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Announcement: Human Trafficking Awareness Month Art & Writing Contest

We love working alongside youth through our Prevention to Prosperity: ThriveTM Program. We know you are full of big, creative ideas and we want to hear from you! If you are 14-18 years old and living in the Wichita Metro area, you can are eligible to participate in our Human Trafficking Awareness Month Art and Writing Contest. Winners will not only win great prizes, but be featured on our blog and at our 2018 Human Trafficking Awareness Month Events.  Art Contest At the Center for Combating Human Trafficking (CCHT), the Lotus™ Anti-Trafficking Model guides our work and programming. This model is named after the flower that grows through mud and dirty water before blooming into a bright, exceptional flower. At CCHT, we believe the lotus is a symbol of determination and perseverance. Participants are free to express themselves through any medium to illustrate the meaning of the Lotus flower. Writing Contest In no more than 500 words, participants are asked to answer one of the questions below. Writing can be formal or creative form. What does it mean to overcome?What does it mean to be an ally? To Enter Entries are Closed Judging  One winner from each contest will be selected by a panel of CCHT staff and partners. Winners will be announced on our Facebook page (with approval) and at our annual Anti-Trafficking conference. Prizes Winners will receive a prize pack of supplies from Barnes & Noble and other sponsors...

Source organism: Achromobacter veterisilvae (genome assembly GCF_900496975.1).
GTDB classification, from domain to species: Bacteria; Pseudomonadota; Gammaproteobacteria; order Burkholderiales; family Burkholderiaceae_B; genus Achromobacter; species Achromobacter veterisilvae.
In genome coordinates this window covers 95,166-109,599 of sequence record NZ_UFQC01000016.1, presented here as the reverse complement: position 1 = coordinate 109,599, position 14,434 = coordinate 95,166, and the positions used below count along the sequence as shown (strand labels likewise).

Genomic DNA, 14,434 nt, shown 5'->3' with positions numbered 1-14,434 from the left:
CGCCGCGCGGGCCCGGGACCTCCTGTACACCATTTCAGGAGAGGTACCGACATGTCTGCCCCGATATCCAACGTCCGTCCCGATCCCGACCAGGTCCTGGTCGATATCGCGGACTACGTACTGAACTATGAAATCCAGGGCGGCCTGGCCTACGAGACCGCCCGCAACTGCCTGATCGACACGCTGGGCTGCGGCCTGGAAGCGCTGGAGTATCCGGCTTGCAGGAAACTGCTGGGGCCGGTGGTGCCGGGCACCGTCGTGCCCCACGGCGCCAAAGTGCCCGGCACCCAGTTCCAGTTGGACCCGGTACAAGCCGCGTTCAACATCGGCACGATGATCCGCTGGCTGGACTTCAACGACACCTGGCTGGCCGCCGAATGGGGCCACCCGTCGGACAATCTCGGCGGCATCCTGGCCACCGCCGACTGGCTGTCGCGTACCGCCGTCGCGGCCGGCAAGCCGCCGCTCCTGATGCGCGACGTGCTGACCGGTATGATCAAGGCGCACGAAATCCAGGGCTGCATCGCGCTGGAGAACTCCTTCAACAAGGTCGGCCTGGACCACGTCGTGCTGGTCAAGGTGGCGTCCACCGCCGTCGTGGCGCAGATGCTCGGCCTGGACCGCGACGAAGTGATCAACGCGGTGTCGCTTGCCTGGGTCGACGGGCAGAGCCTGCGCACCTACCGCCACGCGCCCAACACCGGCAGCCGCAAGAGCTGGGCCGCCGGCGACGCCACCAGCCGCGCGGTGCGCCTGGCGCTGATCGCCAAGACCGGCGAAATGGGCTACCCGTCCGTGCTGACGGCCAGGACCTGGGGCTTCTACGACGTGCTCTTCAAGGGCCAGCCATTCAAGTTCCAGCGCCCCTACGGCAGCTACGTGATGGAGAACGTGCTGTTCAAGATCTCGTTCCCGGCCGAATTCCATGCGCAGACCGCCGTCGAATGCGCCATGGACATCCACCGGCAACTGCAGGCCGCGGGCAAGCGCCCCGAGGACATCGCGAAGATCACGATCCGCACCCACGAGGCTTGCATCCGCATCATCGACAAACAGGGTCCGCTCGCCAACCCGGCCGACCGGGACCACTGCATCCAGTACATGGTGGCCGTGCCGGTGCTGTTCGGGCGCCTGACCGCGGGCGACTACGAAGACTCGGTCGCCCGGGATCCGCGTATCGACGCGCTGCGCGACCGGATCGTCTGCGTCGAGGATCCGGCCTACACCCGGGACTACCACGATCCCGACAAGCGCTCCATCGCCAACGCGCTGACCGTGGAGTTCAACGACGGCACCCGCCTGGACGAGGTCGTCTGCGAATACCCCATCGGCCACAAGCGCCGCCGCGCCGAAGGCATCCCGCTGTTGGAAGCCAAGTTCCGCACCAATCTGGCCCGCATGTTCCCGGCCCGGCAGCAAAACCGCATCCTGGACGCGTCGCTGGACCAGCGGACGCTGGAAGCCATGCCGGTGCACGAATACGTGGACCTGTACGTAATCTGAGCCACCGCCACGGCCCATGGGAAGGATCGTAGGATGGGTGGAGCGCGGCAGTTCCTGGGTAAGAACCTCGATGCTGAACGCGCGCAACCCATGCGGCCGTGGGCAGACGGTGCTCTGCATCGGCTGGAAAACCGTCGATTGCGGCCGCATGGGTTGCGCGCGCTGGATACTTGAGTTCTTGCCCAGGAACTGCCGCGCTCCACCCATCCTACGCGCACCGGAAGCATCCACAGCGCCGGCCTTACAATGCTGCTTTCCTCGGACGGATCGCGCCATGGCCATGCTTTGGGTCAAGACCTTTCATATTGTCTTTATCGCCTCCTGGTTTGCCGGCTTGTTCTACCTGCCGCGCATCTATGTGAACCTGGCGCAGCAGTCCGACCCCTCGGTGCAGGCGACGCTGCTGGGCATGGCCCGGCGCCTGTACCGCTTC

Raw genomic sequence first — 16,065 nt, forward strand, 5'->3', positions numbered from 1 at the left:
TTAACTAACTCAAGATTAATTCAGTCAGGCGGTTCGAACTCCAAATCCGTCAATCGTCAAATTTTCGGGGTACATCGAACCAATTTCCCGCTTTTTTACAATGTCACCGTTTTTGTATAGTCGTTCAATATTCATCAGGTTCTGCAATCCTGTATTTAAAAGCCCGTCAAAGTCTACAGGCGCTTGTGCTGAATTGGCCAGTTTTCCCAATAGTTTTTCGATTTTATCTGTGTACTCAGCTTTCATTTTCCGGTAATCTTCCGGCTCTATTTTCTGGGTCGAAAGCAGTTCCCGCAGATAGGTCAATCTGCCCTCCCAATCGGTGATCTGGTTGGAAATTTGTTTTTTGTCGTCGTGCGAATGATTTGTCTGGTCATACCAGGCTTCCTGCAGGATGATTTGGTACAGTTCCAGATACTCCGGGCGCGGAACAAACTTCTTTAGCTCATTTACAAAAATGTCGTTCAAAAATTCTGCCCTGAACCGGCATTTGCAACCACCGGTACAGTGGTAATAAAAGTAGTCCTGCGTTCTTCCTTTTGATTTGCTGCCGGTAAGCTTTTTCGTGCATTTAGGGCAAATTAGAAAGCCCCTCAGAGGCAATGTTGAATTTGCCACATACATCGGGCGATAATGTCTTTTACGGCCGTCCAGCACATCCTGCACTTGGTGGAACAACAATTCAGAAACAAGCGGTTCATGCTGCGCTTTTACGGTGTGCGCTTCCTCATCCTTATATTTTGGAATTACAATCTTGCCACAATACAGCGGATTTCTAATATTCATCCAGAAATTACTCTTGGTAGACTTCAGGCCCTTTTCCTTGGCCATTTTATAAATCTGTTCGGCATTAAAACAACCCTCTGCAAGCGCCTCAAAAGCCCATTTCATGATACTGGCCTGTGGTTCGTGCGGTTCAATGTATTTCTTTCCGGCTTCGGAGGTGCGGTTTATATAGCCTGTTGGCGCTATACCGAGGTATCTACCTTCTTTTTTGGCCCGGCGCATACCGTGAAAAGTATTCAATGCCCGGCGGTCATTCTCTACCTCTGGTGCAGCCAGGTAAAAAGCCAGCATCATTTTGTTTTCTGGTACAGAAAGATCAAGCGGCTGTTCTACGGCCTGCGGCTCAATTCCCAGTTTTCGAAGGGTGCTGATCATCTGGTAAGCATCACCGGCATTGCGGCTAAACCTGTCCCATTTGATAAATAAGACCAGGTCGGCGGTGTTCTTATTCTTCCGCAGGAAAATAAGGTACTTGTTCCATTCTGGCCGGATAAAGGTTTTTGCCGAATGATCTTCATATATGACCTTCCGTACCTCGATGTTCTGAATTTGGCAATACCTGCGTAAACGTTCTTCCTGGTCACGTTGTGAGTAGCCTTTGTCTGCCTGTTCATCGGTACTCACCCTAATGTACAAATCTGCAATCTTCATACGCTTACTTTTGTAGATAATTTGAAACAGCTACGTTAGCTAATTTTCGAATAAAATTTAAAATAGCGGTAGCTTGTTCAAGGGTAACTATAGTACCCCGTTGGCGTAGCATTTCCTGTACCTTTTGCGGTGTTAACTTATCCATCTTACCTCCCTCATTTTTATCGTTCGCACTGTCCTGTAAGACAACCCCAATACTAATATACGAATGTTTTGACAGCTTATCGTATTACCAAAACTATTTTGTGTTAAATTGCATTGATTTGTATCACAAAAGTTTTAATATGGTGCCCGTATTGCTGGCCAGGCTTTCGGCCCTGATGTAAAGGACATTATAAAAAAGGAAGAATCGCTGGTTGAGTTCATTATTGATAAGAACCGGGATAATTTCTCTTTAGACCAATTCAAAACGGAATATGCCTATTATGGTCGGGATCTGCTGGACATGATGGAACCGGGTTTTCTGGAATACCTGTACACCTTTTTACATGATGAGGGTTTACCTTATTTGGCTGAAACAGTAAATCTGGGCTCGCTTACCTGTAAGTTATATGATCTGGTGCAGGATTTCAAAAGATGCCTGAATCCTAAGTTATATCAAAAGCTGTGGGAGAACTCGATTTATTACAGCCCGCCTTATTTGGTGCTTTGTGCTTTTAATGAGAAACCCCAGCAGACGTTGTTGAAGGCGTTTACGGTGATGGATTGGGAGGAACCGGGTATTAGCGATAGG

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Justice for Hope

In the name of stealing away what few moments I can for reflection and restoration, I have remained fairly quiet on social media over the last couple of months. But today, I cannot remain silent. Today, I cry out for justice. Today, I plead with my community, I beg you—particularly those of you who have claimed commitment to anti-violence efforts, to rise-up for Hope. Representative of the majority of survivors I have walked alongside over the last twenty-two years in the anti-trafficking movement, Hope is a young lady whose vulnerabilities in life were preyed upon and exploited. A minor victim of human trafficking herself, Hope remained under the control of a perpetrator who, as typical in trafficking situations, utilized her social media account to attempt contact with one of her peers. Thus, while the attempt was unsuccessful, and the perpetrator never made direct contact with nor exploited Hope’s peer, such interaction is deemed as “recruitment” under the action element of the crime of human trafficking. For this, there is an opportunity to prosecute Hope for human trafficking. For this, Hope—our daughter, our sister—who she herself was abused and exploited while in our state’s system of “care” and “justice” is charged. As Hope did not behave as the “perfect victim,” but rather acted in a manner resulting from the trauma-bond formed with her perpetrator (typical for the great majority of human trafficking survivors) and without the proposal of alternatives, she was...